Evaluating Pamphlets, Audio-visuals, Posters, Handouts, and other Media
Any media used to promote or support breastfeeding should include helpful, accurate information and exclude concepts that undermine breastfeeding. Generally, most resources fall into "Why" or "How-To" categories. Effective breastfeeding education includes both “why” and “how-to” concepts.
"Advantages of Breastfeeding" establishes formula-feeding as the norm. In research conducted for the US National Breastfeeding Campaign, most people are aware of the "benefits" of breastfeeding and consider formula-feeding to be acceptable, with breastfeeding akin to adding vitamins to an already adequate diet. "A is better than B" establishes B as normal.
When breastfeeding is treated as the normative behavior (which is a concept supported by abundant research and prestigious health authorities), any “advantages of breastfeeding” message would become "risks, drawbacks, or consequences of NOT breastfeeding." "B isn't as good as A" establishes A as normal. If breastfeeding is normal, then breastfed babies are not "healthier" - the grammatically correct statement would be "babies who are not breastfed are sicker."
Messages about the feeding decisions are more powerful and effective when breastfeeding is treated as the norm, with "consequences of not breastfeeding" presented clearly.
2. "How to Breastfeed" messages help those who have decided to breastfeed fully implement their decision. Central to this is the concept that the breastfeeding mother-baby dyad is an inseparable unit. UNICEF and the World Health Organization state in the Global Strategy for Infant and Young Child Feeding, "Mothers and babies form an inseparable biological and social unit; the health and nutrition of one group cannot be divorced from the health and nutrition of the other."
Breastfed babies nurse frequently, on cue, around the clock. Breastfeeding should be comfortable and pleasant for the mother. Babies should be exclusively breastfed for six months, and breastfeeding complemented with timely, adequate and safe family foods should continue two years or longer, or as long as mother and baby desire. There is no known age beyond which breastfeeding is detrimental to the infant or mother.
Many mothers benefit from peer, professional and social support in managing the day-to-day realities of parenting and breastfeeding. The US Centers for Disease Control and Prevention (CDC) has compiled a helpful list of support resources on their web site www.CDC.gov/breastfeeding.
BFLRC has many links to breastfeeding support resources.
How to select published materials for breastfeeding education
Linda Smith developed a Score Sheet for Evaluating Breastfeeding Materials which was included in her article “A Score Sheet for Evaluating Breastfeeding Educational Materials” published in the Journal of Human Lactation 1995; 11(4), 3-7-311. This tool has been used by many agencies and professionals to evaluate pamphlets, handouts, videos, posters, and other materials. Its unique features include concepts and ideas that should be included, and concepts that should not be present. It takes only a few negative concepts to quickly undermine or even negate an otherwise good resource.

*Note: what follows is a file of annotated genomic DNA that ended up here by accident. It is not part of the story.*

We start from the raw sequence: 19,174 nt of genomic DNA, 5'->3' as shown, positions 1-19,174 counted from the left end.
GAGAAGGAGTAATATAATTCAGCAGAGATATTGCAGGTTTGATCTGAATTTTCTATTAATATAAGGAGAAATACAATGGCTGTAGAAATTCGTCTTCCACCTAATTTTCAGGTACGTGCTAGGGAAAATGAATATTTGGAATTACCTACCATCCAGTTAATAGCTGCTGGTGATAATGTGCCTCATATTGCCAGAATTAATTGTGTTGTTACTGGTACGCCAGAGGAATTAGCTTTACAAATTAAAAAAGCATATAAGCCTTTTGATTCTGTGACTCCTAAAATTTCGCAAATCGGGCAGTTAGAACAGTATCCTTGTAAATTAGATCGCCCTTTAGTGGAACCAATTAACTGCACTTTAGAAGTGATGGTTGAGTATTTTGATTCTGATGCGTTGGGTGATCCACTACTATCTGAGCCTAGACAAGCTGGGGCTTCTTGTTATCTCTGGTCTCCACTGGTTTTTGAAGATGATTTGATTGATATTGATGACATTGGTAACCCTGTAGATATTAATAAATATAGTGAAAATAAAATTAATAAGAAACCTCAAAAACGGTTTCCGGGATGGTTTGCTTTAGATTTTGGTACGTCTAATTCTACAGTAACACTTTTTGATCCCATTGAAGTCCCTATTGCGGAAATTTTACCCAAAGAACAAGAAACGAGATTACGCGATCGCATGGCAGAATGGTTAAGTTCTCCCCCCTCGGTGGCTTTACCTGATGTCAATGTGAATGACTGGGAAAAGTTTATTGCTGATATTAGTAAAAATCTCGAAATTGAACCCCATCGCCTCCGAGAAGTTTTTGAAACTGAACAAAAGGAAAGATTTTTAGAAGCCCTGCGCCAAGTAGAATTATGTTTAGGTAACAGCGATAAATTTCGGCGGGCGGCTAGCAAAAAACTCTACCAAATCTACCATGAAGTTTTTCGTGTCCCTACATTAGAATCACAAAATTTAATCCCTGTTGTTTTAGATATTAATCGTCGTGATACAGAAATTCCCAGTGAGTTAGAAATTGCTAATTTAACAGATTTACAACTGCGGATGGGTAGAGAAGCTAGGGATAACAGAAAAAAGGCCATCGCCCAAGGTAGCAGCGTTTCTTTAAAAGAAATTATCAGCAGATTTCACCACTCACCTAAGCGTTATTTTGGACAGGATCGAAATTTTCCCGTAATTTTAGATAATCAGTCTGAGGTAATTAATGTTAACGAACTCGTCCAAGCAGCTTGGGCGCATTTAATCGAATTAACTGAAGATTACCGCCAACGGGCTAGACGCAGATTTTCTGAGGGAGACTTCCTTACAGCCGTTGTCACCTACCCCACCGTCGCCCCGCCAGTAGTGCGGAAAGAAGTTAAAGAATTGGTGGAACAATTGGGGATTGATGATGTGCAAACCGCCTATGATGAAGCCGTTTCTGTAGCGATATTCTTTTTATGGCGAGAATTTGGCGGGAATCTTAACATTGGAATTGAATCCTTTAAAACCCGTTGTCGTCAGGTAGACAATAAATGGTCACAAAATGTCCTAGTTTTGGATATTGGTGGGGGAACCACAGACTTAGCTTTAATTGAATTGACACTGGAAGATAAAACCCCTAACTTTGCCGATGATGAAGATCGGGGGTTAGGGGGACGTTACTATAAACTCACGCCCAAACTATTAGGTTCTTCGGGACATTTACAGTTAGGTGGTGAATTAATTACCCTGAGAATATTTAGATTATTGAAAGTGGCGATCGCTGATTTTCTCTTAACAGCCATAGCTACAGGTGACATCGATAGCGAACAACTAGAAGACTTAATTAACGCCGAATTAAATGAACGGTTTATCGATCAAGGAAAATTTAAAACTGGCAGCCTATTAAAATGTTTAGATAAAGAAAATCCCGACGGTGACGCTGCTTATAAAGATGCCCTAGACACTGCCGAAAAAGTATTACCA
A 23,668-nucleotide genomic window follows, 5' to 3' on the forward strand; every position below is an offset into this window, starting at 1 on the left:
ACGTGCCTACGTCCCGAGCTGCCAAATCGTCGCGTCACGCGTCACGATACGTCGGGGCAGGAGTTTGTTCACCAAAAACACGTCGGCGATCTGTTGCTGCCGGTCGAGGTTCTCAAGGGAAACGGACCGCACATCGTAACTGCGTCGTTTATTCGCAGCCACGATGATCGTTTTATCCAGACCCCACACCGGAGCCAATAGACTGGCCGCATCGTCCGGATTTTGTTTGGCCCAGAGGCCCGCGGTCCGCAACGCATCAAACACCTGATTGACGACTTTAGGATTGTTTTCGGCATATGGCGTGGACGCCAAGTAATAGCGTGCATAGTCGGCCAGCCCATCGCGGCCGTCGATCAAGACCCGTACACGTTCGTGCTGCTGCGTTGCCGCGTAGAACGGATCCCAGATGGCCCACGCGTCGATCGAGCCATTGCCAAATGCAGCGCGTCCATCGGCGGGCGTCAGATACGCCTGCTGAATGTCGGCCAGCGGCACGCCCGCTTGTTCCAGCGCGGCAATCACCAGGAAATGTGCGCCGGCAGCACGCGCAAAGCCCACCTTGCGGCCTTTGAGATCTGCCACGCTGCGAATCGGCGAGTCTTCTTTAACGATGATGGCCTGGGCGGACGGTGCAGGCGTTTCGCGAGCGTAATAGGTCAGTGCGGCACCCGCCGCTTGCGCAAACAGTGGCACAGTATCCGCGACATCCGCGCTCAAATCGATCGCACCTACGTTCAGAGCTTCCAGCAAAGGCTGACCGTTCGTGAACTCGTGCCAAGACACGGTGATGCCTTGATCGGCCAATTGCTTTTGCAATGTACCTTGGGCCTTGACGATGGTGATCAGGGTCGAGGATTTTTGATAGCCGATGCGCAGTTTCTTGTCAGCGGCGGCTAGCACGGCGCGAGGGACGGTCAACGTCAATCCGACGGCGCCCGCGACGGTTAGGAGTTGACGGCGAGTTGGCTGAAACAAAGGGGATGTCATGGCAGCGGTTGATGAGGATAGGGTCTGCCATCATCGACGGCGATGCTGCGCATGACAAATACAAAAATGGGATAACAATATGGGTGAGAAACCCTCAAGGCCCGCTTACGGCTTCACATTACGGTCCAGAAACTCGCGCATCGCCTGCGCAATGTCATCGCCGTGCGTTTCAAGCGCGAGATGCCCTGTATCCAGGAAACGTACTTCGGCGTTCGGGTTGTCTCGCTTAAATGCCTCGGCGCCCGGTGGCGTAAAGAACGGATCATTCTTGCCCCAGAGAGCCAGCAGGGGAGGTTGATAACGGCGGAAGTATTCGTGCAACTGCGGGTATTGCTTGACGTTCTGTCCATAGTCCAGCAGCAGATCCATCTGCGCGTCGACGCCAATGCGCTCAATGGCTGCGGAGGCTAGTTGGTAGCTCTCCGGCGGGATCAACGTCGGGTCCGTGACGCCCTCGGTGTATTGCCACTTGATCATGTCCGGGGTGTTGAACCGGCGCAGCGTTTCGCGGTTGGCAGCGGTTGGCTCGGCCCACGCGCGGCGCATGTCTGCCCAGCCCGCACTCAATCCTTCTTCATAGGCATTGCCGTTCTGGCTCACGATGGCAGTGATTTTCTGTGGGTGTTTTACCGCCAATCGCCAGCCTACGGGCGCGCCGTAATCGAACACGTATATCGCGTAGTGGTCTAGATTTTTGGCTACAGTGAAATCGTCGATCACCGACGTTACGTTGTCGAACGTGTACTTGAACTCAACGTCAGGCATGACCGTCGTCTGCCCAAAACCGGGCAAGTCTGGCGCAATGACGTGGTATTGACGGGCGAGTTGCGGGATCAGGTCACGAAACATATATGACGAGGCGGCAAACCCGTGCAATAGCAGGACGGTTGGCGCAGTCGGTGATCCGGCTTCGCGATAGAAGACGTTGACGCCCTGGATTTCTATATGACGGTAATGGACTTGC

Click HERE to download the Score Sheet for Evaluating Breastfeeding Materials. This tool can be freely used without further permission under the conditions that (1) it is not sold for a profit, (2) it is not altered in any way, and (3) it is accurately attributed. To contact Linda Smith about the Score Sheet, email Lindaj@bflrc.com.
Guidelines for Evaluating Breastfeeding Educational Materials was developed by the Ohio Department of Health and is a section of Infant Feeding and Breastfeeding Support Policies for the Ohio Department of Health WIC and CFHS Programs, which were implemented in 1995. The Guidelines expand on the Score Sheet and list specific "how to" messages, common causes of breastfeeding problems, and specific errors that should not be present in client / patient education materials.
Click HERE to download the Guidelines for Evaluating Breastfeeding Educational Materials. This document was created with public funds and can be used freely with full attribution to the Ohio Department of Health. For more information about Ohio's Infant Feeding Policies, contact Ann Twiggs, RD, LD, IBCLC; Breastfeeding Coordinator; email ATWIGGS@GW.ODH.State.OH.US.
Finally, review all materials periodically. Breastfeeding materials have a "shelf life" of only a few years because new research is changing our understanding of the physiology of lactation, psychology of breastfeeding, and even the anatomy of the lactating breast. Some agencies schedule a yearly review of educational materials during World Breastfeeding Week (August 1-7). Concepts that were "state of the art" just 5 years ago may have changed, and may no longer be valid or accurate. Be prepared to purchase or create new materials periodically, if for no other reason than changing hairstyles and clothing of the people pictured.
© Copyright 2005 Linda J. Smith, BSE, FACCE, IBCLC/RLC
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